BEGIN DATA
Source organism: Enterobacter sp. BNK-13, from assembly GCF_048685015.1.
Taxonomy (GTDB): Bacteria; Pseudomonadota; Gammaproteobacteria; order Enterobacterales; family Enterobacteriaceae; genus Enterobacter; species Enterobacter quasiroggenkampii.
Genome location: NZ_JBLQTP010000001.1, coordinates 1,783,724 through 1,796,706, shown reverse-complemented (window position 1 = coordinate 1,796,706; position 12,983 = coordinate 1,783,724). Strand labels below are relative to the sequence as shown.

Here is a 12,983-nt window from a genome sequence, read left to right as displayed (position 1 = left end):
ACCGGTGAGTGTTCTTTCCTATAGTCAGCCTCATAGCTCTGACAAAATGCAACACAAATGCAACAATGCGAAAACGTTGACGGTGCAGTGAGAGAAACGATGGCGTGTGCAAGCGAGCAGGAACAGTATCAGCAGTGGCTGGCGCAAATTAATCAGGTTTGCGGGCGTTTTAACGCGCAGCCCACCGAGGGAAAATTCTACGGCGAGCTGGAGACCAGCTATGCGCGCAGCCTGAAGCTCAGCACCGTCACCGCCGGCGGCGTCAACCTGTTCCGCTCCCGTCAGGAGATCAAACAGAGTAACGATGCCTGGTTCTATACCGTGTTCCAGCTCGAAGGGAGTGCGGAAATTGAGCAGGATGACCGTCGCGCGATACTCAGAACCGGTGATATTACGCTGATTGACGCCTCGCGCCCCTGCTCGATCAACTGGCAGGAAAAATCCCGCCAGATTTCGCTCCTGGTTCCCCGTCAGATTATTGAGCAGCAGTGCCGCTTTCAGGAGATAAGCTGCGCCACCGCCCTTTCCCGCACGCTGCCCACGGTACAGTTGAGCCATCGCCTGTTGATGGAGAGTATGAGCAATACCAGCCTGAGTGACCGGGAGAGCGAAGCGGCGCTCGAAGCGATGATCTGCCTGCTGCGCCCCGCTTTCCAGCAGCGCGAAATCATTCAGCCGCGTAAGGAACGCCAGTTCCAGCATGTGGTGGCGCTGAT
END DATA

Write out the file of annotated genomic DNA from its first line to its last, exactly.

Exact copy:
Source organism: Enterobacter sp. BNK-13, from assembly GCF_048685015.1.
Taxonomy (GTDB): Bacteria; Pseudomonadota; Gammaproteobacteria; order Enterobacterales; family Enterobacteriaceae; genus Enterobacter; species Enterobacter quasiroggenkampii.
Genome location: NZ_JBLQTP010000001.1, coordinates 1,783,724 through 1,796,706, shown reverse-complemented (window position 1 = coordinate 1,796,706; position 12,983 = coordinate 1,783,724). Strand labels below are relative to the sequence as shown.

Here is a 12,983-nt window from a genome sequence, read left to right as displayed (position 1 = left end):
ACCGGTGAGTGTTCTTTCCTATAGTCAGCCTCATAGCTCTGACAAAATGCAACACAAATGCAACAATGCGAAAACGTTGACGGTGCAGTGAGAGAAACGATGGCGTGTGCAAGCGAGCAGGAACAGTATCAGCAGTGGCTGGCGCAAATTAATCAGGTTTGCGGGCGTTTTAACGCGCAGCCCACCGAGGGAAAATTCTACGGCGAGCTGGAGACCAGCTATGCGCGCAGCCTGAAGCTCAGCACCGTCACCGCCGGCGGCGTCAACCTGTTCCGCTCCCGTCAGGAGATCAAACAGAGTAACGATGCCTGGTTCTATACCGTGTTCCAGCTCGAAGGGAGTGCGGAAATTGAGCAGGATGACCGTCGCGCGATACTCAGAACCGGTGATATTACGCTGATTGACGCCTCGCGCCCCTGCTCGATCAACTGGCAGGAAAAATCCCGCCAGATTTCGCTCCTGGTTCCCCGTCAGATTATTGAGCAGCAGTGCCGCTTTCAGGAGATAAGCTGCGCCACCGCCCTTTCCCGCACGCTGCCCACGGTACAGTTGAGCCATCGCCTGTTGATGGAGAGTATGAGCAATACCAGCCTGAGTGACCGGGAGAGCGAAGCGGCGCTCGAAGCGATGATCTGCCTGCTGCGCCCCGCTTTCCAGCAGCGCGAAATCATTCAGCCGCGTAAGGAACGCCAGTTCCAGCATGTGGTGGCGCTGAT